Programming, philosophy, pedaling.

Mini-post: More Power User Tools

Apr 23, 2015

Tags: programming, workflow

At the request of a few friends and readers who enjoyed the post on compulsive configuration, I’m going to list and examine a few more “power user” tools that I’ve come to use. Some are purely textual, others are graphical, but all are intended to be invoked from the shell or shell scripts.


When it comes to utilities, rename is about as simple as it gets. Written by Larry Wall, rename has three flags (all optional) and two arguments: a perl regular expression, and a list of files.

Let’s say you have a directory full of text files with crappy names:

Your directory

They were all made on the same date (“113”) and they’re all “datadumps” of some sort, so all you really want is the trailing number at the end. Used with shell wildcards and globs, rename makes this a breeze:

$ rename 's/datadump-113-(\d+)/$1/' *.txt

Of course, this regular expression could be made more robust:


The result:

Your directory

Most Linux distributions ship with rename in some form or another. If yours doesn’t, it can probably be found in either the util-linux or util-linux-ng package.


tee is cat’s oft-forgotten sibling. Where cat reads a provided file or standard input and writes it directly to standard output, tee reads from standard input and writes to both standard output and a provided file.

This is invaluable for debugging and logging, especially when you want to send information to both the user and a log file without doing something ugly like this in your scripts:

function debug {
	echo "DEBUG: $@"
	echo "DEBUG: $@" >> ./debug.log

and with tee:

function debug {
	echo "DEBUG: $@" | tee -a ./debug.log # we need the -a flag to append

tee is included in the POSIX standard, so it should be available immediately on your system.

convert (and the rest of ImageMagick)

convert is an image format conversion tool, part of the ImageMagick suite. Conversion tools are commonplace nowadays, but convert (via ImageMagick) stands out because of its insane level of support for every image format under the sun.

Want to convert a PDF to the ancient X Bitmap format? No sweat:

$ convert yossarian.pdf yossarian.xbm

The result (viewed with display, another ImageMagick tool):


Like most ImageMagick utilities, convert takes a massive number of flags. For basic conversion purposes, however, only two arguments are required: the input file, and the output filename (with extension).

A full list of the formats supported by your ImageMagick installation can be found via identify -list format. Format support may vary depending on how your distribution builds and bundles ImageMagick, but it’s generally very good (and simple enough to augment and build on your own).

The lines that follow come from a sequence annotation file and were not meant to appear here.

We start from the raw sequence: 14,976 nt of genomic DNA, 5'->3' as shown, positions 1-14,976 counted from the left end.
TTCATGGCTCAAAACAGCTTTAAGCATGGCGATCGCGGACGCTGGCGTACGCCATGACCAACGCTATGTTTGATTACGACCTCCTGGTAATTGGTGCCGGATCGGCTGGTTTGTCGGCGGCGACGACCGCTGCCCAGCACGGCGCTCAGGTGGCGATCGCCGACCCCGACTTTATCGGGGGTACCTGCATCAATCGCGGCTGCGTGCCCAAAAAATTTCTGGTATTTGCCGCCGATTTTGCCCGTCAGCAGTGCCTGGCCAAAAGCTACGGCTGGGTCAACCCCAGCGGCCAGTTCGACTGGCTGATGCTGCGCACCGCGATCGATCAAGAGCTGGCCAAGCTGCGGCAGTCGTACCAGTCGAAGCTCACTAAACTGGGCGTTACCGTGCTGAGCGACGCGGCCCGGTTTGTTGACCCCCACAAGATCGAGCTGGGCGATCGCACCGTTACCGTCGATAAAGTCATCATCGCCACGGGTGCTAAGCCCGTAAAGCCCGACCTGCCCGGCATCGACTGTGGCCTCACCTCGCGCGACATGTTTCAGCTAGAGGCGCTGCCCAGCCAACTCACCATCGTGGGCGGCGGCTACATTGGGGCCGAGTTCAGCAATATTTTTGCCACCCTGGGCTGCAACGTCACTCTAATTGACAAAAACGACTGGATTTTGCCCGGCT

There plenty of other useful tools in the ImageMagick suite, including the general-purpose viewer display, the import screenshot tool, and mogrify for in-place image manipulation.

jump and family

This last command isn’t as much a tool as it is a few lines of bash, but it has been of great use to me. There seem to be a number of implementations of the concept, but my personal favorite is the one by Jeroen Janssens.

Unlike the others, Janssens’ jump only requires 4 (5 with tab-completion) tiny bash functions and a single environment variable, making its footprint comparatively tiny.

My version makes the commands slightly more terse, but preserves the same functionality when placed in ~/.bashrc or ~/.bash_profile:

export MARKPATH="${HOME}/.marks"

function jmp()
  cd -P "${MARKPATH}/${1}" 2> /dev/null || echo "No such mark: ${1}"

function mrk()
  mkdir -p "${MARKPATH}"; ln -s "${PWD}" "${MARKPATH}/${1}"

function umrk()
  rm "${MARKPATH}/${1}"

function mrks()
  ls -l "${MARKPATH}" | tail -n +2 | sed 's/  / /g' | cut -d' ' -f9- | awk -F ' -> ' '{printf "%-10s -> %s\n", $1, $2}'

function _completemarks()
  local curw=${COMP_WORDS[COMP_CWORD]}
  local wordlist=$(ls ${MARKPATH} 2> /dev/null)
  COMPREPLY=($(compgen -W '${wordlist[@]}' -- "${curw}"))

complete -F _completemarks jmp umrk

With these functions, you can “mrk” directories and “jmp” to them nearly instantly, skipping the tedium of typing cd /long/path/to/my/project/blah/etc. Keeping symlinks in a hidden directory isn’t exactly the cleanest thing out there, but it isn’t terrible for such useful but tiny commands.

Concluding Remarks

There are lots of “power user” tools out there, and this is only a small sampling of a small sampling of the ones that came to mind when writing this post. If you think that I’ve missed an important or especially useful one, please tell me - I’ll do my best to cover it in the future.

Happy hacking!

- William


There are lots of really neat and niche utilities by the suckless community and in Joey Hess’s moreutils. In particular, I really like slock (a simple screen locker) and sponge, which soaks up its input such that a file may be both read from and written to in a pipeline without clobbering it.